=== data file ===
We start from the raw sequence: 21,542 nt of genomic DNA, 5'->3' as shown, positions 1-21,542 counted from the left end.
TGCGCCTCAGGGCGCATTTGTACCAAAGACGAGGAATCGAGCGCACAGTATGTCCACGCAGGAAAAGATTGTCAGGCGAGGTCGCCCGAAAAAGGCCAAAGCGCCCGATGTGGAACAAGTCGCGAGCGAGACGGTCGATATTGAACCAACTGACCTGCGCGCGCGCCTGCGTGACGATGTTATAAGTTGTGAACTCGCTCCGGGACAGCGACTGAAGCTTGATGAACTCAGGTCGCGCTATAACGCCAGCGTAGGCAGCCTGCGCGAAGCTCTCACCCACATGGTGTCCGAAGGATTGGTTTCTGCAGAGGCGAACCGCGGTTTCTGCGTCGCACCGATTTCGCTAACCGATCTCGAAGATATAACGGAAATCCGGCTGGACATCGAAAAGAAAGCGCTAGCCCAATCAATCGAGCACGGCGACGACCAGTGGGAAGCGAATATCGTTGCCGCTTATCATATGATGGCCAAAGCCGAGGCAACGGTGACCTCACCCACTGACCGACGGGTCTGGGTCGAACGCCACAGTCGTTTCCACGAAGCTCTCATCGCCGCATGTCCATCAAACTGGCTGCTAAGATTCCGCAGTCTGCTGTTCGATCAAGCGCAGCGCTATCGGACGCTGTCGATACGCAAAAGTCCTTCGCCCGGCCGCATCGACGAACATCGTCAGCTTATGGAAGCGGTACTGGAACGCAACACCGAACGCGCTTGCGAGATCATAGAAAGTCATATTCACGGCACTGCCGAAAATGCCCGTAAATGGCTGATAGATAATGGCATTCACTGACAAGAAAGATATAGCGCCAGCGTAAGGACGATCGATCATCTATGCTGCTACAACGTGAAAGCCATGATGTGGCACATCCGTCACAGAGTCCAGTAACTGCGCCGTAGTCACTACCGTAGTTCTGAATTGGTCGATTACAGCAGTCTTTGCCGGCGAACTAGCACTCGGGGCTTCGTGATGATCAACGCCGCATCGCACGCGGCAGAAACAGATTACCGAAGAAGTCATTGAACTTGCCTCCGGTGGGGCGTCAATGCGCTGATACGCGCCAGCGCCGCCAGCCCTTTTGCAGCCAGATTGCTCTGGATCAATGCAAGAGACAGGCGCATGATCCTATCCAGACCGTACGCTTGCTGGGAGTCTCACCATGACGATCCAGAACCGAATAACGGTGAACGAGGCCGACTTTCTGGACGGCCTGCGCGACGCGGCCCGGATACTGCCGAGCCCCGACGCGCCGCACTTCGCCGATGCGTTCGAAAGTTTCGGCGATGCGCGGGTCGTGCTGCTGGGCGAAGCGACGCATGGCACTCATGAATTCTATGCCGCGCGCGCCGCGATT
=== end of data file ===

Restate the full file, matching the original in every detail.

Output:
We start from the raw sequence: 21,542 nt of genomic DNA, 5'->3' as shown, positions 1-21,542 counted from the left end.
TGCGCCTCAGGGCGCATTTGTACCAAAGACGAGGAATCGAGCGCACAGTATGTCCACGCAGGAAAAGATTGTCAGGCGAGGTCGCCCGAAAAAGGCCAAAGCGCCCGATGTGGAACAAGTCGCGAGCGAGACGGTCGATATTGAACCAACTGACCTGCGCGCGCGCCTGCGTGACGATGTTATAAGTTGTGAACTCGCTCCGGGACAGCGACTGAAGCTTGATGAACTCAGGTCGCGCTATAACGCCAGCGTAGGCAGCCTGCGCGAAGCTCTCACCCACATGGTGTCCGAAGGATTGGTTTCTGCAGAGGCGAACCGCGGTTTCTGCGTCGCACCGATTTCGCTAACCGATCTCGAAGATATAACGGAAATCCGGCTGGACATCGAAAAGAAAGCGCTAGCCCAATCAATCGAGCACGGCGACGACCAGTGGGAAGCGAATATCGTTGCCGCTTATCATATGATGGCCAAAGCCGAGGCAACGGTGACCTCACCCACTGACCGACGGGTCTGGGTCGAACGCCACAGTCGTTTCCACGAAGCTCTCATCGCCGCATGTCCATCAAACTGGCTGCTAAGATTCCGCAGTCTGCTGTTCGATCAAGCGCAGCGCTATCGGACGCTGTCGATACGCAAAAGTCCTTCGCCCGGCCGCATCGACGAACATCGTCAGCTTATGGAAGCGGTACTGGAACGCAACACCGAACGCGCTTGCGAGATCATAGAAAGTCATATTCACGGCACTGCCGAAAATGCCCGTAAATGGCTGATAGATAATGGCATTCACTGACAAGAAAGATATAGCGCCAGCGTAAGGACGATCGATCATCTATGCTGCTACAACGTGAAAGCCATGATGTGGCACATCCGTCACAGAGTCCAGTAACTGCGCCGTAGTCACTACCGTAGTTCTGAATTGGTCGATTACAGCAGTCTTTGCCGGCGAACTAGCACTCGGGGCTTCGTGATGATCAACGCCGCATCGCACGCGGCAGAAACAGATTACCGAAGAAGTCATTGAACTTGCCTCCGGTGGGGCGTCAATGCGCTGATACGCGCCAGCGCCGCCAGCCCTTTTGCAGCCAGATTGCTCTGGATCAATGCAAGAGACAGGCGCATGATCCTATCCAGACCGTACGCTTGCTGGGAGTCTCACCATGACGATCCAGAACCGAATAACGGTGAACGAGGCCGACTTTCTGGACGGCCTGCGCGACGCGGCCCGGATACTGCCGAGCCCCGACGCGCCGCACTTCGCCGATGCGTTCGAAAGTTTCGGCGATGCGCGGGTCGTGCTGCTGGGCGAAGCGACGCATGGCACTCATGAATTCTATGCCGCGCGCGCCGCGATT